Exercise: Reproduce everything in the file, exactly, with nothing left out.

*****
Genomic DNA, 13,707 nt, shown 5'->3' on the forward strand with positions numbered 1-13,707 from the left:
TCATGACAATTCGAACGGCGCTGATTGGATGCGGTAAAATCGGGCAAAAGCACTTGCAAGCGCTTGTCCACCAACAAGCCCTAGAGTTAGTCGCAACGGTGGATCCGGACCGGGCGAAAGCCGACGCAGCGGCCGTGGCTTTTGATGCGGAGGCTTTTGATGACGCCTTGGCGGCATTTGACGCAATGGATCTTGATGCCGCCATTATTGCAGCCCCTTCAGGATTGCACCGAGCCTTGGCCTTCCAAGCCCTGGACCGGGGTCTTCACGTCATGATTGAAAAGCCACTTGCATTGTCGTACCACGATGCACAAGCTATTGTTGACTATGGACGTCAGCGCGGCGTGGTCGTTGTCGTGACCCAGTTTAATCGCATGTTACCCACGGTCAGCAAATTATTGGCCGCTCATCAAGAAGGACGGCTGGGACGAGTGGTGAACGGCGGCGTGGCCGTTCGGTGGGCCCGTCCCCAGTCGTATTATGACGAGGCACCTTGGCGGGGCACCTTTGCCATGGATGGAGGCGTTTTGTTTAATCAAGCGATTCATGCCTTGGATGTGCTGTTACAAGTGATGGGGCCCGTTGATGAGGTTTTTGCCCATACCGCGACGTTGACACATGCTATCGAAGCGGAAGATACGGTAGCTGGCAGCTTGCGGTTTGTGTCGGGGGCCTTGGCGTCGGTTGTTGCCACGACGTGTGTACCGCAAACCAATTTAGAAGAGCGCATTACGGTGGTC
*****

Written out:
Genomic DNA, 13,707 nt, shown 5'->3' on the forward strand with positions numbered 1-13,707 from the left:
TCATGACAATTCGAACGGCGCTGATTGGATGCGGTAAAATCGGGCAAAAGCACTTGCAAGCGCTTGTCCACCAACAAGCCCTAGAGTTAGTCGCAACGGTGGATCCGGACCGGGCGAAAGCCGACGCAGCGGCCGTGGCTTTTGATGCGGAGGCTTTTGATGACGCCTTGGCGGCATTTGACGCAATGGATCTTGATGCCGCCATTATTGCAGCCCCTTCAGGATTGCACCGAGCCTTGGCCTTCCAAGCCCTGGACCGGGGTCTTCACGTCATGATTGAAAAGCCACTTGCATTGTCGTACCACGATGCACAAGCTATTGTTGACTATGGACGTCAGCGCGGCGTGGTCGTTGTCGTGACCCAGTTTAATCGCATGTTACCCACGGTCAGCAAATTATTGGCCGCTCATCAAGAAGGACGGCTGGGACGAGTGGTGAACGGCGGCGTGGCCGTTCGGTGGGCCCGTCCCCAGTCGTATTATGACGAGGCACCTTGGCGGGGCACCTTTGCCATGGATGGAGGCGTTTTGTTTAATCAAGCGATTCATGCCTTGGATGTGCTGTTACAAGTGATGGGGCCCGTTGATGAGGTTTTTGCCCATACCGCGACGTTGACACATGCTATCGAAGCGGAAGATACGGTAGCTGGCAGCTTGCGGTTTGTGTCGGGGGCCTTGGCGTCGGTTGTTGCCACGACGTGTGTACCGCAAACCAATTTAGAAGAGCGCATTACGGTGGTC